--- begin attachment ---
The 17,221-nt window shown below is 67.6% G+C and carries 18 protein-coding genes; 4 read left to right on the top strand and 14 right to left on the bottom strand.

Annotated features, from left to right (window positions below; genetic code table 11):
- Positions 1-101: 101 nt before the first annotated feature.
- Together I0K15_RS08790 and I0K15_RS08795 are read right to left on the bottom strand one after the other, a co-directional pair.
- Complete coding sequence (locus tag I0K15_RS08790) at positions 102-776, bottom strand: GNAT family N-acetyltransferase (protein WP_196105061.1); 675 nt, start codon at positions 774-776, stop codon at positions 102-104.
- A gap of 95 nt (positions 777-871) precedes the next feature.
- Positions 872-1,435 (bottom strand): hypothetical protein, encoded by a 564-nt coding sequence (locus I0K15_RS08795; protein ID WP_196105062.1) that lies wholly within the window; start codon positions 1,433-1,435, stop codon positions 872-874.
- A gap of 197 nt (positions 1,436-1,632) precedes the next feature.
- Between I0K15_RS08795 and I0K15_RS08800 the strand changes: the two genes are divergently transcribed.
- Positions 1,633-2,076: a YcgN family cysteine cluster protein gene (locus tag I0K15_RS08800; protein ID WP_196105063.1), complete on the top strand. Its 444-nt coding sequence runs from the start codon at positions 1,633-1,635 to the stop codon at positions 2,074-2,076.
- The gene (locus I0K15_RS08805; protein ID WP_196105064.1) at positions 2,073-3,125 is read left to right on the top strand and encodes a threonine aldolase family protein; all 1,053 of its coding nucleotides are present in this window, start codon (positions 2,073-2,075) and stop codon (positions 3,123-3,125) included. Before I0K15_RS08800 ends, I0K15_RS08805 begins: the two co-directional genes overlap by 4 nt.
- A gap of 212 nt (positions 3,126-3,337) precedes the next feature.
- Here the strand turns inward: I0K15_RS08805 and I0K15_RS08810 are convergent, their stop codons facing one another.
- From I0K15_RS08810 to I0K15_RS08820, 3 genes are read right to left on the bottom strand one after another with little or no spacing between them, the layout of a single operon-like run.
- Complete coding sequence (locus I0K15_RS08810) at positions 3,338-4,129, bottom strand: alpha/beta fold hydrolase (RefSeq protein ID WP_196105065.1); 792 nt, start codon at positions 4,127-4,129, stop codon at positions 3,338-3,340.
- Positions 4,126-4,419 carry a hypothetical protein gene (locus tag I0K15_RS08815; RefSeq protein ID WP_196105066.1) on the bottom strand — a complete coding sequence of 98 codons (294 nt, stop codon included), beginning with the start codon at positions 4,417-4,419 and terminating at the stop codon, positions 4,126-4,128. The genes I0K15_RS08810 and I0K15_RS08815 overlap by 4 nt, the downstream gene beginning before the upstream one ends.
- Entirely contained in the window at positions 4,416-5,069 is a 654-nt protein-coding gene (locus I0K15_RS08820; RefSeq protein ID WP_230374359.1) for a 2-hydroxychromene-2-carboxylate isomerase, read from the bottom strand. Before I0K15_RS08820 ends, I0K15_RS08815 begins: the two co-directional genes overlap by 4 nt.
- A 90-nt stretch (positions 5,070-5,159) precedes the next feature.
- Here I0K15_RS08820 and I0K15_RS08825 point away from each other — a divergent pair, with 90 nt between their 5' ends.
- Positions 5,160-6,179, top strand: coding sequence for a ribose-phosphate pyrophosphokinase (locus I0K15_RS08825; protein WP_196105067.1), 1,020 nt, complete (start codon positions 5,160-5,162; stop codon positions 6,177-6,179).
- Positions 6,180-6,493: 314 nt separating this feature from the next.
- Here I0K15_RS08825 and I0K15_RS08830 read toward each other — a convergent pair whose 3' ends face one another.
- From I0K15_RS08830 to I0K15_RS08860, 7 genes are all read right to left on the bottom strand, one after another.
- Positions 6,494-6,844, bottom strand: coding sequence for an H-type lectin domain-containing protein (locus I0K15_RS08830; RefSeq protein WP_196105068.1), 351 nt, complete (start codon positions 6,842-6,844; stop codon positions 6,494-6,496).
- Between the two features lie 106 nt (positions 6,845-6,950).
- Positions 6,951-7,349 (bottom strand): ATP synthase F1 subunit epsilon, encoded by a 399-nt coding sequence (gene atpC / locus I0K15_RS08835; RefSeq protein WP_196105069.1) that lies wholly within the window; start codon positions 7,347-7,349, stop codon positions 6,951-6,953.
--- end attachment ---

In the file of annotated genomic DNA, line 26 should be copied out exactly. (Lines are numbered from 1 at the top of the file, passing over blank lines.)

- Positions 6,951-7,349 (bottom strand): ATP synthase F1 subunit epsilon, encoded by a 399-nt coding sequence (gene atpC / locus I0K15_RS08835; RefSeq protein WP_196105069.1) that lies wholly within the window; start codon positions 7,347-7,349, stop codon positions 6,951-6,953.